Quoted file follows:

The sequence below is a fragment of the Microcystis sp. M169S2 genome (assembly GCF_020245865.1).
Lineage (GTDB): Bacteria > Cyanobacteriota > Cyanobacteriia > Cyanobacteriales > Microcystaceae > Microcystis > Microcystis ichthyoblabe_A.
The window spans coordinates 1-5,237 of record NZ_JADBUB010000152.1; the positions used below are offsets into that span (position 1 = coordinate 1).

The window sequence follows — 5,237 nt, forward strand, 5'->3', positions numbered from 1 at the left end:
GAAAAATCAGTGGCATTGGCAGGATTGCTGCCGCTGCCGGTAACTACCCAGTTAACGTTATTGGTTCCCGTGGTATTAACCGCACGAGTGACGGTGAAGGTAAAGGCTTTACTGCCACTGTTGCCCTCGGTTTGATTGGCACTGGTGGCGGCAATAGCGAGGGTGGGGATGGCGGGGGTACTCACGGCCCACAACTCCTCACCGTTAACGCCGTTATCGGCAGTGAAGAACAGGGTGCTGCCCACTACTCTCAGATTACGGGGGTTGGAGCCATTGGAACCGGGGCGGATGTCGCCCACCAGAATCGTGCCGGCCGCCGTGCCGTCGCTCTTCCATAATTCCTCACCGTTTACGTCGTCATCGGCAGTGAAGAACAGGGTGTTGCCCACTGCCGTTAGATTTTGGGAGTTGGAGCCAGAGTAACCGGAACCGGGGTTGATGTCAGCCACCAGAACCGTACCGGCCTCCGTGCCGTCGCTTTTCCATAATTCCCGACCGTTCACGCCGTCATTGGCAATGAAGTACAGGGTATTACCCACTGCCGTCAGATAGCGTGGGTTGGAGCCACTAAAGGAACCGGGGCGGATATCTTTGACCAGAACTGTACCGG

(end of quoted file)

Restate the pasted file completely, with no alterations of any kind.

The sequence below is a fragment of the Microcystis sp. M169S2 genome (assembly GCF_020245865.1).
Lineage (GTDB): Bacteria > Cyanobacteriota > Cyanobacteriia > Cyanobacteriales > Microcystaceae > Microcystis > Microcystis ichthyoblabe_A.
The window spans coordinates 1-5,237 of record NZ_JADBUB010000152.1; the positions used below are offsets into that span (position 1 = coordinate 1).

The window sequence follows — 5,237 nt, forward strand, 5'->3', positions numbered from 1 at the left end:
GAAAAATCAGTGGCATTGGCAGGATTGCTGCCGCTGCCGGTAACTACCCAGTTAACGTTATTGGTTCCCGTGGTATTAACCGCACGAGTGACGGTGAAGGTAAAGGCTTTACTGCCACTGTTGCCCTCGGTTTGATTGGCACTGGTGGCGGCAATAGCGAGGGTGGGGATGGCGGGGGTACTCACGGCCCACAACTCCTCACCGTTAACGCCGTTATCGGCAGTGAAGAACAGGGTGCTGCCCACTACTCTCAGATTACGGGGGTTGGAGCCATTGGAACCGGGGCGGATGTCGCCCACCAGAATCGTGCCGGCCGCCGTGCCGTCGCTCTTCCATAATTCCTCACCGTTTACGTCGTCATCGGCAGTGAAGAACAGGGTGTTGCCCACTGCCGTTAGATTTTGGGAGTTGGAGCCAGAGTAACCGGAACCGGGGTTGATGTCAGCCACCAGAACCGTACCGGCCTCCGTGCCGTCGCTTTTCCATAATTCCCGACCGTTCACGCCGTCATTGGCAATGAAGTACAGGGTATTACCCACTGCCGTCAGATAGCGTGGGTTGGAGCCACTAAAGGAACCGGGGCGGATATCTTTGACCAGAACTGTACCGG